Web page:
Na ve bayes
Download
1 / 93

Naïve Bayes - PowerPoint PPT Presentation


  • 246 Views
  • Uploaded on

Naïve Bayes. Advanced Statistical Methods in NLP Ling 572 January 17, 2012 . Roadmap. Motivation: Example: Spam Tagging Naïve Bayes Model Bayesian structure Naïve Assumption Training & Decoding Variants Issues. Bayesian Spam Filtering.

loader
I am the owner, or an agent authorized to act on behalf of the owner, of the copyrighted work described.
capcha
Download Presentation

PowerPoint Slideshow about ' Naïve Bayes' - rosa


An Image/Link below is provided (as is) to download presentation

Download Policy: Content on the Website is provided to you AS IS for your information and personal use and may not be sold / licensed / shared on other websites without getting consent from its author.While downloading, if for some reason you are not able to download a presentation, the publisher may have deleted the file from their server.


- - - - - - - - - - - - - - - - - - - - - - - - - - E N D - - - - - - - - - - - - - - - - - - - - - - - - - -
Presentation Transcript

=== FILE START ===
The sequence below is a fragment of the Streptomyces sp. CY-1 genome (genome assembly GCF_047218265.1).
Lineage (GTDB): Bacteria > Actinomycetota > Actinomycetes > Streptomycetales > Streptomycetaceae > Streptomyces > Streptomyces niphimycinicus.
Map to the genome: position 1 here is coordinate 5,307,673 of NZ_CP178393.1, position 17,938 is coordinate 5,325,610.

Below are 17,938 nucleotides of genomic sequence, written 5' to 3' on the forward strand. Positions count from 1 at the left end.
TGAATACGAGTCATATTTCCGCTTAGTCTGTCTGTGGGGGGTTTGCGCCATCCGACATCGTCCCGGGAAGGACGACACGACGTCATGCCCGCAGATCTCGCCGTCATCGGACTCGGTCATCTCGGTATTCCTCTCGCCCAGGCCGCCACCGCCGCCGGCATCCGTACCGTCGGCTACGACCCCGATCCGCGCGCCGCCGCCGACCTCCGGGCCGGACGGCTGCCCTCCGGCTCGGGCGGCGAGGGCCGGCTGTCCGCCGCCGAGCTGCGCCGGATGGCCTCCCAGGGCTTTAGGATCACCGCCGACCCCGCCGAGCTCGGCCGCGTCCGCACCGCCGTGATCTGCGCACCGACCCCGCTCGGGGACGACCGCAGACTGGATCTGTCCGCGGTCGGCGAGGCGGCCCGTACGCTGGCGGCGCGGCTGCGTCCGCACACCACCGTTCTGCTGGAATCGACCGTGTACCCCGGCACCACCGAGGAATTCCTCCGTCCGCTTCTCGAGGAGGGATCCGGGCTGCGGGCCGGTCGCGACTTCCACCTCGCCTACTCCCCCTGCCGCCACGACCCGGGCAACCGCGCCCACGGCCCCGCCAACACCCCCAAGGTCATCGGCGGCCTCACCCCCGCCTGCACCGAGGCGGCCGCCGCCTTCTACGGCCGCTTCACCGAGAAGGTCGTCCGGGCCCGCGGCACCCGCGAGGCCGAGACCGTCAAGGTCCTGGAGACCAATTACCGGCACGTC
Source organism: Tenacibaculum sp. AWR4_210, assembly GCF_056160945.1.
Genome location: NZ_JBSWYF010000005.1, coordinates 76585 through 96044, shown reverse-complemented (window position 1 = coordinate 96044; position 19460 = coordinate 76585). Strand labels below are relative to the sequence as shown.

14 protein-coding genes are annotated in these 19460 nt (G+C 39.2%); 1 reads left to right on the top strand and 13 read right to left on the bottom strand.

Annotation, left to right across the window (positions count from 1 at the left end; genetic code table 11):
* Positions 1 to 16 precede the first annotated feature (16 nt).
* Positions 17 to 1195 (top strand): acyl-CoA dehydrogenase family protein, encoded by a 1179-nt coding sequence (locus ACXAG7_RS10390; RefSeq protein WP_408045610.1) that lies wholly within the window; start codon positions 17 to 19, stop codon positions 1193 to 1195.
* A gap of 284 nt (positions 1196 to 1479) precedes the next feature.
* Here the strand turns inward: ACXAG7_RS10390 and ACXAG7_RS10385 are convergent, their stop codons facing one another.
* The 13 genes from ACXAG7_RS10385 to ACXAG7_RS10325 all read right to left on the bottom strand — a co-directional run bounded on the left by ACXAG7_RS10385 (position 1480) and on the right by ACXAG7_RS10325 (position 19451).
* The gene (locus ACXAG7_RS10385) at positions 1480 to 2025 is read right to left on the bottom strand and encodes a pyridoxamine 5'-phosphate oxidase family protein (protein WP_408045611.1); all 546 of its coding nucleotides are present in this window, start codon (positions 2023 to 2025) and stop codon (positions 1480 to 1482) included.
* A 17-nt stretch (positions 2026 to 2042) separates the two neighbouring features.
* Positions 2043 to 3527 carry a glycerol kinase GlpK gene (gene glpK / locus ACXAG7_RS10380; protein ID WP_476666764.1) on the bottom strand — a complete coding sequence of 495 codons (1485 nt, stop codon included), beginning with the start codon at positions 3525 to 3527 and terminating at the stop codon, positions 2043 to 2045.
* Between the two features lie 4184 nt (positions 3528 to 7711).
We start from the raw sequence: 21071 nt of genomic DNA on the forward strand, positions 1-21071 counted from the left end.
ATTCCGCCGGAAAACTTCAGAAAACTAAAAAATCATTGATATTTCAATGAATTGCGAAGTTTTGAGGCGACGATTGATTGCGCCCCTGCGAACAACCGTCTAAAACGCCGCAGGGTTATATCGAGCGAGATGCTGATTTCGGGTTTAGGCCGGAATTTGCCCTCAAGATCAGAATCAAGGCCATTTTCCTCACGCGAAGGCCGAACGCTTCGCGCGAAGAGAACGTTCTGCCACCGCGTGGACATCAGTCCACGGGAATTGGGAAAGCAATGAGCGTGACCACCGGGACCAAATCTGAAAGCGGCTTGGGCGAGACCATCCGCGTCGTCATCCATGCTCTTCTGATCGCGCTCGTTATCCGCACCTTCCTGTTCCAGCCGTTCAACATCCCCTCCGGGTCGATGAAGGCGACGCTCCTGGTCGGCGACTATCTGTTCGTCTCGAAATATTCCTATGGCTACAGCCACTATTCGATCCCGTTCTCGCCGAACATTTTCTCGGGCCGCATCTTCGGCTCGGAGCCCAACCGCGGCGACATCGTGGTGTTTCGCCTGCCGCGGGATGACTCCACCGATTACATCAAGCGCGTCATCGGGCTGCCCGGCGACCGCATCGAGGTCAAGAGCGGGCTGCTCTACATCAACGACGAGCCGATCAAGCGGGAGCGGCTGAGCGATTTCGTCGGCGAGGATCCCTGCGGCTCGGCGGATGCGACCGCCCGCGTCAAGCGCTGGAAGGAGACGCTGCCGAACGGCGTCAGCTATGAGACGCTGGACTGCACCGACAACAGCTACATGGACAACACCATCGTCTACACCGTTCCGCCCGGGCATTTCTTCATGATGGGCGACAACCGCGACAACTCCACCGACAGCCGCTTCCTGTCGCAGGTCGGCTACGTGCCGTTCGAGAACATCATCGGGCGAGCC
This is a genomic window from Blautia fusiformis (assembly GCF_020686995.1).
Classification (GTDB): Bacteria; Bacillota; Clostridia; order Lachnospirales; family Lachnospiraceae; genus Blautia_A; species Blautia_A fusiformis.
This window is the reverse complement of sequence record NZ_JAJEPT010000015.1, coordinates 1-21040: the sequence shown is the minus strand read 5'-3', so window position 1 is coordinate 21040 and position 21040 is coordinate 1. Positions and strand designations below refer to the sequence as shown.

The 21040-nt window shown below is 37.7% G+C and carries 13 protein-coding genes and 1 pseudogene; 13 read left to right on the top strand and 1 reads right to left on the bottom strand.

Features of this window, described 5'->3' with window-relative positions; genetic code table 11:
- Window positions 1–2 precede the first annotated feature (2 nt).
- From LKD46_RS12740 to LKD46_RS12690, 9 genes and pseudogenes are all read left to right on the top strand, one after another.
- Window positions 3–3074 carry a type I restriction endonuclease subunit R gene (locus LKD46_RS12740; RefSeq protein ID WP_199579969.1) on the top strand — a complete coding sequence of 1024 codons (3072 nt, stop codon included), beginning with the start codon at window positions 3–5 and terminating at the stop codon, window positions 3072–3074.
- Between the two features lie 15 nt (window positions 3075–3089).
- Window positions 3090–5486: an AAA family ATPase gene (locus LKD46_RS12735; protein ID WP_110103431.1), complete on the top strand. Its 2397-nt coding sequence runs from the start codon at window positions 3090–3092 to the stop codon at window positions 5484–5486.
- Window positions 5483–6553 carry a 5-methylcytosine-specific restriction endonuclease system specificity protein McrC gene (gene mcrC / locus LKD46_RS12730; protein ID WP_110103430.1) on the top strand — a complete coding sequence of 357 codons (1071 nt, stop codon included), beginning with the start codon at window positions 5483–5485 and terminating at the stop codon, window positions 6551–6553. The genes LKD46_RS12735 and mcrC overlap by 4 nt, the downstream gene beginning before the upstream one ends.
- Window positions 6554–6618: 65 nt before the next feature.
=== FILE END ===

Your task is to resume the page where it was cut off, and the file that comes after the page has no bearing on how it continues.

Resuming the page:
Na ve bayes

Naïve Bayes

Advanced Statistical Methods in NLP

Ling 572

January 17, 2012


Roadmap
Roadmap

  • Motivation:

    • Example: Spam Tagging

  • Naïve Bayes Model

    • Bayesian structure

    • Naïve Assumption

    • Training & Decoding

    • Variants

    • Issues


Bayesian spam filtering
Bayesian Spam Filtering

  • Task: Given an email message, classify it as ‘spam’ or ‘not spam’

    • Form of automatic text categorization

  • Features?


Doc1

Western Union Money Transfer [email protected] Bishops Square Akpakpa E1 6AO, CotonouBenin RepublicWebsite: http://www.westernunion.com/ info/selectCountry.asPPhone: +229 99388639Attention Beneficiary,This to inform you that the federal ministry of finance Benin Republic has started releasing scam victim compensation fund mandated by United Nation Organization through our office.I am contacting you because our agent have sent you the first payment of $5,000 for your compensation funds total amount of $500 000 USD (Five hundred thousand united state dollar)We need your urgent response so that we shall release your payment information to you.You can call our office hot line for urgent attention(+22999388639)


Doc2